TAMPA, Fla. – Once it became apparent that Luis Severino would not be able to pitch on Opening Day because of a shoulder issue, there was only one way the Yankees were likely to turn.
Aaron Boone didn’t make it official Friday afternoon, but he also didn’t leave much to the imagination while discussing Masahiro Tanaka, who has started three season openers for the Yankees.
“Masa has clearly shown throughout his life, really, that he’s really good in the big spot,” Boone said before Tanaka made his second exhibition start Friday night against the Tigers at Steinbrenner Field. “Certainly an Opening Day situation, he wouldn’t flinch at it. He’d be prepared.”
Boone was quick to point out that he also would be comfortable giving the ball to J.A. Happ or James Paxton when the season starts March 28 against the Orioles at Yankee Stadium. But with Tanaka, who started Opening Day from 2015-17 for the Yankees, already lined up for March 28, it doesn’t take much reading of the tea leafs to draw a conclusion.
“We’re there,” Boone said with a smile of making a decision. “We’ve kind of started to inform the guys.”
After that, presumably in a day or two, officially informing the public will follow.
Tanaka was a mixed bag Friday night, though mostly good. He allowed two runs and four hits, including a solo homer, walked one and struck out five in 3 1/3 innings in the Tigers' 6-5 victory.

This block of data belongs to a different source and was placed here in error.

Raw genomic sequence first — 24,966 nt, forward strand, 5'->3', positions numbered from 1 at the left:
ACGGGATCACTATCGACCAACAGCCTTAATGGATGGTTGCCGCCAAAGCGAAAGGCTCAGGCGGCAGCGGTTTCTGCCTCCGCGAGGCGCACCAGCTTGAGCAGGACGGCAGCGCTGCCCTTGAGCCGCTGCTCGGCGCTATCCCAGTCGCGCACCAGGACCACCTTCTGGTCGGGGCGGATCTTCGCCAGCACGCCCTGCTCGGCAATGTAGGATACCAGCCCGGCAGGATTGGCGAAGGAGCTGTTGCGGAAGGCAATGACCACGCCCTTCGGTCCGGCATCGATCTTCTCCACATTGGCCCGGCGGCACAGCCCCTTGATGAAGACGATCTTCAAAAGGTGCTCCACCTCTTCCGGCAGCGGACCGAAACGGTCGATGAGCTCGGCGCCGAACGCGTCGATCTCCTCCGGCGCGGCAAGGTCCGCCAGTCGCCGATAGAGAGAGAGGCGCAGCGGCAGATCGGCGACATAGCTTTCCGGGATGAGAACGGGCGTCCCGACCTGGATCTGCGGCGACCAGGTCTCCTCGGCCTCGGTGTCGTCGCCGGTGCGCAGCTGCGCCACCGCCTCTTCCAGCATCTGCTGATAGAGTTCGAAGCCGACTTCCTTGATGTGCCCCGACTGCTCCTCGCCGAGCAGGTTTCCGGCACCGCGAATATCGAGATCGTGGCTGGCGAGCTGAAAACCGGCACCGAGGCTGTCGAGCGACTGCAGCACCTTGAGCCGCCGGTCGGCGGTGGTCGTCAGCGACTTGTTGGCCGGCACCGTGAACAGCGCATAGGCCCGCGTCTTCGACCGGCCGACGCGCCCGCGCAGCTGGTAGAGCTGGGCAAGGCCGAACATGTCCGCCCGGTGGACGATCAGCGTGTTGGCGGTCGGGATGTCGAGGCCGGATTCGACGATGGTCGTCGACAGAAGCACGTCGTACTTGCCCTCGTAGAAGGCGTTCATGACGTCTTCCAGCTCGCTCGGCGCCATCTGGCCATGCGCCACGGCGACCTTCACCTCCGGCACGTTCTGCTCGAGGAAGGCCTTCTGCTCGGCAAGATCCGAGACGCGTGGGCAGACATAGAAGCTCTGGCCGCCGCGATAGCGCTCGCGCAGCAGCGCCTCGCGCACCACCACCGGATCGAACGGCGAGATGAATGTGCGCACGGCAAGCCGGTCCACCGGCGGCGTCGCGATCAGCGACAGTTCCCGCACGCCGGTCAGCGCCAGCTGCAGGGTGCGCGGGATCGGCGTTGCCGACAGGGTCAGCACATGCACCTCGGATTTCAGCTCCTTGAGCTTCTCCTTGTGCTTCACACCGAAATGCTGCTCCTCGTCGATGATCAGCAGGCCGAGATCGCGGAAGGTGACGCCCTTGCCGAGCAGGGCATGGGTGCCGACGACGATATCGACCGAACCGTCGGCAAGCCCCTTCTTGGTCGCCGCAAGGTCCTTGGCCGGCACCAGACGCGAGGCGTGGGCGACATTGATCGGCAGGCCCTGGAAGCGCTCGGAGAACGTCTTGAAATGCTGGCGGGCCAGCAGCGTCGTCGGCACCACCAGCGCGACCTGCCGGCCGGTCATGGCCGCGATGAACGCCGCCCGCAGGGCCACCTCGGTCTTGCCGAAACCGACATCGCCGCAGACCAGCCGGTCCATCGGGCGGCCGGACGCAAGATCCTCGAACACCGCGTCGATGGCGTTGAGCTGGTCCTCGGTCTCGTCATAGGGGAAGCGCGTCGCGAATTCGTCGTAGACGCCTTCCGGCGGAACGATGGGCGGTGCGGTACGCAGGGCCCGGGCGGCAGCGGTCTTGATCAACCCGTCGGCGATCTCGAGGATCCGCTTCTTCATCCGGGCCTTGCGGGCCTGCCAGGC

Mostly utilizing a slider that Boone thought was terrific – but one Tanaka didn’t think was quite as sharp – and a bit more sparingly throwing the knuckle curveball he’s been working on since late last season, he struck out the first four batters he faced.
“I like it,” Boone said of the knuckle curve before the game. “You see it a lot now in Major League Baseball; guys that typically have a lot of success can flip that curveball in there for a strike. Masa’s one of those guys that I really feel like can do that. I know he’s playing with a knuckle curve as well. The slider is a good pitch for him. He’s continuing to kind of work on the shape of the cut fastball. So there’s not a lot Masa can’t do with the ball.”
Tanaka struck out leadoff man Daz Cameron looking at a slider, fanned Niko Goodrum swinging at a splitter and got Jeimer Candelario swinging at another slider to end the first inning.
He said afterward that tinkering with his curveball came about because of command issues.
“The previous curveball, I wasn’t able to control it the way I wanted to,” Tanaka said through his translator. “I was just trying to look for something that was more controllable. So far I feel like it’s been working well.”
Tanaka is coming off a season in which he went 12-6 with a 3.75 ERA. After some rough going early — he had a 4.68 ERA as late as July 10 — Tanaka went 5-4 with a 2.85 ERA in his last 13 starts. He again was sharp in the postseason, a trend in his Yankees career, allowing one run in five innings in a 6-2 victory over the Red Sox in Game 2 of the Division Series.
He said Boone has addressed Opening Day with him but didn’t disclose the details.
“Obviously,” Tanaka said, speaking generally of the assignment he had before, “if you’re given the opportunity to pitch on that day, you want to go out and do your best.”